By Jim Callis
December 16, 2004
The Braves added their second all-star pitcher in six days on Thursday. After picking up Dan Kolb from the Brewers, Atlanta made an even stronger move to bolster its pitching staff by getting Tim Hudson from the Athletics in exchange for Dan Meyer, Juan Cruz and Charles Thomas.
Kolb’s acquisition allowed the Braves to move John Smoltz from closer to the front of its rotation, and Hudson now makes that starting staff considerably stronger. A 29-year-old righthander, Hudson has a career .702 winning percentage that ranks second behind only Pedro Martinez (.705) among active pitchers. He made the all-star team for the second time in 2004, going 12-6, 3.53 in 27 starts, missing six weeks with a strained left oblique muscle that also bothered him in the 2003 playoffs. He had a 103-44 strikeout-walk ratio in 189 innings, succeeding by getting grounders rather than by blowing opponents away. They batted .267 with just eight homers against him. Hudson’s bread and butter is a low-90s sinker, and he backs it up with a changeup, slider and splitter. His tenacity adds to his package. Hudson’s career record is 92-39, 3.30 in 183 career starts. Oakland’s impetus for trading him was his pending free agency, as he’ll hit the market after making $6.5 million in 2005. The A’s hope that Rich Harden will be able to join Mark Mulder and Barry Zito to form a new Big Three, and that Meyer and/or Joe Blanton will be able to step in at the back of their rotation.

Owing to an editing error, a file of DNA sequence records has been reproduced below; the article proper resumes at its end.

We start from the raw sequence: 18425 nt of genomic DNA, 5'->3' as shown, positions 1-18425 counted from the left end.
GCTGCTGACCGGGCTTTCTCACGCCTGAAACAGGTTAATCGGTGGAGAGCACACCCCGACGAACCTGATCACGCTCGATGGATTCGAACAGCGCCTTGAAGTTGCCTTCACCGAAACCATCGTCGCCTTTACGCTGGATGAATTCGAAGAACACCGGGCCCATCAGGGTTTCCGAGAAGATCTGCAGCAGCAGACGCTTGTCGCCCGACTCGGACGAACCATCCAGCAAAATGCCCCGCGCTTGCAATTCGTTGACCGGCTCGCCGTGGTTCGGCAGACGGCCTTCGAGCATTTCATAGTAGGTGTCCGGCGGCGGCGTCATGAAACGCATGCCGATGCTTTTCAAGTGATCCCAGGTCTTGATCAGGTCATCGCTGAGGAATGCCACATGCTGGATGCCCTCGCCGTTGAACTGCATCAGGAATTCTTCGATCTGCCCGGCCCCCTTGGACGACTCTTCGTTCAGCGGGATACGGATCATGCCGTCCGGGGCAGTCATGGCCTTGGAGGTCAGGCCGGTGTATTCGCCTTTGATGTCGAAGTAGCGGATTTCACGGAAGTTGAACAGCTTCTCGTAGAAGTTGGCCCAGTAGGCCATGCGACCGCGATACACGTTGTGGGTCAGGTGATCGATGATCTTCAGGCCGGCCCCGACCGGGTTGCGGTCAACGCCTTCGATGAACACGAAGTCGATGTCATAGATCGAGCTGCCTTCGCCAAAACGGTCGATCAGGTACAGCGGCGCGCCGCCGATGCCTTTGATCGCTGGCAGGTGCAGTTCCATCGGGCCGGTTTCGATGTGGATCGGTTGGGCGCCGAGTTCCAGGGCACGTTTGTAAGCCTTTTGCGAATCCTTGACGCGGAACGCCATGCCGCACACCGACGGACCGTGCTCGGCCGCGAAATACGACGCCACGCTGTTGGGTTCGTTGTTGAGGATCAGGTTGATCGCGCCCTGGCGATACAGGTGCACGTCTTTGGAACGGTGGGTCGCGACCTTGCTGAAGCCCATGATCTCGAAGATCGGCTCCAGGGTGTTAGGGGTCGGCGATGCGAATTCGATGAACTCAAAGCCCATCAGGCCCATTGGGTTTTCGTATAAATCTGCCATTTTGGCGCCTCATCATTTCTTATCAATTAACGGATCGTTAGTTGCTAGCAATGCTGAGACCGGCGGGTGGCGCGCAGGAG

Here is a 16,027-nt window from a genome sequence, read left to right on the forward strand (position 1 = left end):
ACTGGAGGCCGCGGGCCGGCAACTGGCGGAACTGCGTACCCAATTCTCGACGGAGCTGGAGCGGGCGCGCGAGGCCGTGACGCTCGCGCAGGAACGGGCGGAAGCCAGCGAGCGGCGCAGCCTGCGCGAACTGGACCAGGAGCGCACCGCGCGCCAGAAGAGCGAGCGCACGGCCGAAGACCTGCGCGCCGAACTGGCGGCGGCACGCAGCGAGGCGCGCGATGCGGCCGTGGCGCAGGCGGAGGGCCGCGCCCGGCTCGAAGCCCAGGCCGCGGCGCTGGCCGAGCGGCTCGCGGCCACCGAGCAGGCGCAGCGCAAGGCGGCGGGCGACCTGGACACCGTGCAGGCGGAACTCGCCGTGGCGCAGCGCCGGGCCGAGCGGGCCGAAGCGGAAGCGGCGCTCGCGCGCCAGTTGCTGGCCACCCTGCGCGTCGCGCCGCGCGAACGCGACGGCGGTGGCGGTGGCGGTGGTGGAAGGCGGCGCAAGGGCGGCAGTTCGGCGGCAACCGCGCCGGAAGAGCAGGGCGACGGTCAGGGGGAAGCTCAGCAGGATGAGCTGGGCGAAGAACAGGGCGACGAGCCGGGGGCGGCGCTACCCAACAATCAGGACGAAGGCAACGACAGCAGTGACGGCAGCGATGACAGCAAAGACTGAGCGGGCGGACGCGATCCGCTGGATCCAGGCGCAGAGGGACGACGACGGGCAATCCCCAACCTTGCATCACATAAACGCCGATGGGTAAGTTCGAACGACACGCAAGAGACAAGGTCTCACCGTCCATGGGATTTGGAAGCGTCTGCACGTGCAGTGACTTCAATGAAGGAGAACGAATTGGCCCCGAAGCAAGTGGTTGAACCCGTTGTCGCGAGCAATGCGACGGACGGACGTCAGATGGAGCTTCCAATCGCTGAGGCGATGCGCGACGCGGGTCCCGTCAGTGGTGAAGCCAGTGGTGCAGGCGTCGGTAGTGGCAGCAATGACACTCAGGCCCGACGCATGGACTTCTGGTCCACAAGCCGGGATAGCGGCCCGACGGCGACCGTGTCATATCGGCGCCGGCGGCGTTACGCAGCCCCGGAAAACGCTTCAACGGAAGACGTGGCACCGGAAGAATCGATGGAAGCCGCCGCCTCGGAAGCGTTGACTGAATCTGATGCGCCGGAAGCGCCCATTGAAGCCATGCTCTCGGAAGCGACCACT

Meyer, a 23-year-old lefthander, made his major league debut in September, pitching two scoreless innings. A supplemental first-round pick (34th overall) in 2002 out of James Madison, he was the highest college draft pick for the Braves since they took Mike Kelly second overall in 1991. Meyer spent most of 2004 in the minors, going 9-6, 2.49 in 26 games (24 starts) between Double-A Greenville and Triple-A Richmond. He had a 146-37 strikeout-walk ratio in 126 innings, while opponents hit .236 with seven homers against him. Meyer does a fine job of throwing strikes and keeping the ball down in the zone, and though he’s usually around the plate he’s not easy to hit. He has two plus pitches in his 91-93 mph fastball and his tight slider, and his changeup is also effective. He may be ready to make the A’s out of spring training, and if he’s not he shouldn’t need much more time in the minors, where he has a career 19-19, 2.71 record in 67 games.
Cruz, a 26-year-old righty, has yet to live up to the promise that once made him one of the top pitching prospects in baseball, but he was very effective out of the bullpen for Atlanta last season. Acquired in a March trade with the Cubs, he went 6-2, 2.75 in 50 games. He had a 70-30 K-BB ratio in 72 innings as opponents hit .224 with seven homers. Cruz still has nasty stuff, featuring a mid-90s sinker, a darting slider and a changeup. All three are plus pitches at times. His biggest need is to improved his location, as he has been vulnerable to homers and ran up high pitch counts as a starter. It’s unclear whether the A’s will try to use him as a starter or a reliever. After making $370,000 in 2004, he’s eligible for arbitration. Cruz has gone 14-21, 3.99 in 128 big league games (23 starts).
Thomas, 25, was a surprise contributor to the Braves’ 13th consecutive division title in 2004. A 19th-round pick out of Western Carolina in 2000, he did little in the minors before coming on at Double-A Greenville at the end of 2003. He carried that momentum into last season, hitting .358/.416/.535 with four homers and 32 RBIs in 61 games at Triple-A Richmond to earn a callup. Thomas filled a need as a platoon left fielder for Atlanta, batting .288/.368/.445 with seven homers and 31 RBIs in 83 games. Whether he can repeat that performance remains to be seen, but he’s an athletic outfielder who laces line drives to the gaps and shows plus speed on the bases. He has better range and arm strength than most left fielders. He could platoon with Eric Byrnes at that position for Oakland.